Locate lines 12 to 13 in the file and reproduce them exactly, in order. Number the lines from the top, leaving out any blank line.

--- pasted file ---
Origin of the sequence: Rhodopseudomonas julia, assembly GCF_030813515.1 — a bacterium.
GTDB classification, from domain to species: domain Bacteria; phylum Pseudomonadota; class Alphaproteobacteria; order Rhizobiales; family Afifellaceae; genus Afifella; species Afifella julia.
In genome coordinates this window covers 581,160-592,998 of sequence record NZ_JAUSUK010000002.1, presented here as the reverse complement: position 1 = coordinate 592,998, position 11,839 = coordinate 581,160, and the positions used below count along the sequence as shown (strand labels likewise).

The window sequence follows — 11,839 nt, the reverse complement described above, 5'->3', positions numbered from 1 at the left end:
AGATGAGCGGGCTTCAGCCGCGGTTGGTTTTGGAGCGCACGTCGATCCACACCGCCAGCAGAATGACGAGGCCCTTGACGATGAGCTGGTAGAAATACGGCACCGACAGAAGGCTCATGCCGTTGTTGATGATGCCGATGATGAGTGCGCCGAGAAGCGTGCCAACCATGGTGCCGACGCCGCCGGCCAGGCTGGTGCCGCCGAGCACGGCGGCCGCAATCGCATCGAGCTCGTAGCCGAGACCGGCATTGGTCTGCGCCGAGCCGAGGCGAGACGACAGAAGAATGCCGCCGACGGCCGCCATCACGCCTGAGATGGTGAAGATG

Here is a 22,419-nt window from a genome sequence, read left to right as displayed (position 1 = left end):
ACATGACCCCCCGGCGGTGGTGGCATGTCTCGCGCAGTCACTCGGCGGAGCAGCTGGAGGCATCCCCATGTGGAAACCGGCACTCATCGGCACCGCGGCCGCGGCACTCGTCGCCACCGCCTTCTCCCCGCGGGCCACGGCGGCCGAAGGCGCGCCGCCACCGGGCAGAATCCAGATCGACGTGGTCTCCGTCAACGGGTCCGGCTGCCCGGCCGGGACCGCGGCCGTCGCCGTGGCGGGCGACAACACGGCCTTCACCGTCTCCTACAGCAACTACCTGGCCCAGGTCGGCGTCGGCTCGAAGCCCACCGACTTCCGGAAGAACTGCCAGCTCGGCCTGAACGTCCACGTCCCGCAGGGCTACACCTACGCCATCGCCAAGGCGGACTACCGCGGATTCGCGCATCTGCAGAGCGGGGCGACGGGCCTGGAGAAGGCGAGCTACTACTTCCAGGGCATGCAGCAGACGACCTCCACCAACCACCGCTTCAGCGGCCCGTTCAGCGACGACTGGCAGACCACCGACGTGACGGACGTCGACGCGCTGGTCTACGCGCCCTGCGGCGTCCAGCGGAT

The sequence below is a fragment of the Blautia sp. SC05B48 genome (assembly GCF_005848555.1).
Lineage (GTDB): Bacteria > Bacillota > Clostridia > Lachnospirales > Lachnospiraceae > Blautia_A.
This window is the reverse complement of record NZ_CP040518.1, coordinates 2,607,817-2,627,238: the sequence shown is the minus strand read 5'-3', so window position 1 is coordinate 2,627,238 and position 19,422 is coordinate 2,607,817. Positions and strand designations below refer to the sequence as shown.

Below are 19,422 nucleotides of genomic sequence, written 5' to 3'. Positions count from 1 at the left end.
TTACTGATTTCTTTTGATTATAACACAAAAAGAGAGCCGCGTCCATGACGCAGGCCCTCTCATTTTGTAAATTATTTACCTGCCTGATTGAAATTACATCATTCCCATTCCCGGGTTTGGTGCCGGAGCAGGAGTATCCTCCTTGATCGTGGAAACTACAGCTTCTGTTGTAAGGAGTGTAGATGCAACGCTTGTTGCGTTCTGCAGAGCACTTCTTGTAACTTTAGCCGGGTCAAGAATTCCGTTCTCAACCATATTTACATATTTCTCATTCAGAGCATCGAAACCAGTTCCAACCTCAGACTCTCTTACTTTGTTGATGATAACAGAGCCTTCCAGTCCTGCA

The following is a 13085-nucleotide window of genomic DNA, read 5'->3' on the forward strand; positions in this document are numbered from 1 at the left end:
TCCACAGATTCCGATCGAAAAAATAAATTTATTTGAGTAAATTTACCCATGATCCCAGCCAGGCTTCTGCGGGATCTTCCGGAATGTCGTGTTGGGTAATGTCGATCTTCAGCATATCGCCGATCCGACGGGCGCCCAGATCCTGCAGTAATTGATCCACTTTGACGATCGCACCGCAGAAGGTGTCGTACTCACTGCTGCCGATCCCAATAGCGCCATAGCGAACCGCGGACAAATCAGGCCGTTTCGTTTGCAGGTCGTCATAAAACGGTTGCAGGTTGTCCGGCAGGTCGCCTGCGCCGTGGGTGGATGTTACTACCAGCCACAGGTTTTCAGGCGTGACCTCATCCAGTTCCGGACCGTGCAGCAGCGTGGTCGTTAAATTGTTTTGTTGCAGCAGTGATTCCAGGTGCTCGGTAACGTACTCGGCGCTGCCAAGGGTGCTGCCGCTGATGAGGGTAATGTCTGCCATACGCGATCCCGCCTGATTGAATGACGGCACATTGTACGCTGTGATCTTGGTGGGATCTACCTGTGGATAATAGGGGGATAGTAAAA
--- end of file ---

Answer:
TTACTGATTTCTTTTGATTATAACACAAAAAGAGAGCCGCGTCCATGACGCAGGCCCTCTCATTTTGTAAATTATTTACCTGCCTGATTGAAATTACATCATTCCCATTCCCGGGTTTGGTGCCGGAGCAGGAGTATCCTCCTTGATCGTGGAAACTACAGCTTCTGTTGTAAGGAGTGTAGATGCAACGCTTGTTGCGTTCTGCAGAGCACTTCTTGTAACTTTAGCCGGGTCAAGAATTCCGTTCTCAACCATATTTACATATTTCTCATTCAGAGCATCGAAACCAGTTCCAACCTCAGACTCTCTTACTTTGTTGATGATAACAGAGCCTTCCAGTCCTGCA

The following is a 13085-nucleotide window of genomic DNA, read 5'->3' on the forward strand; positions in this document are numbered from 1 at the left end: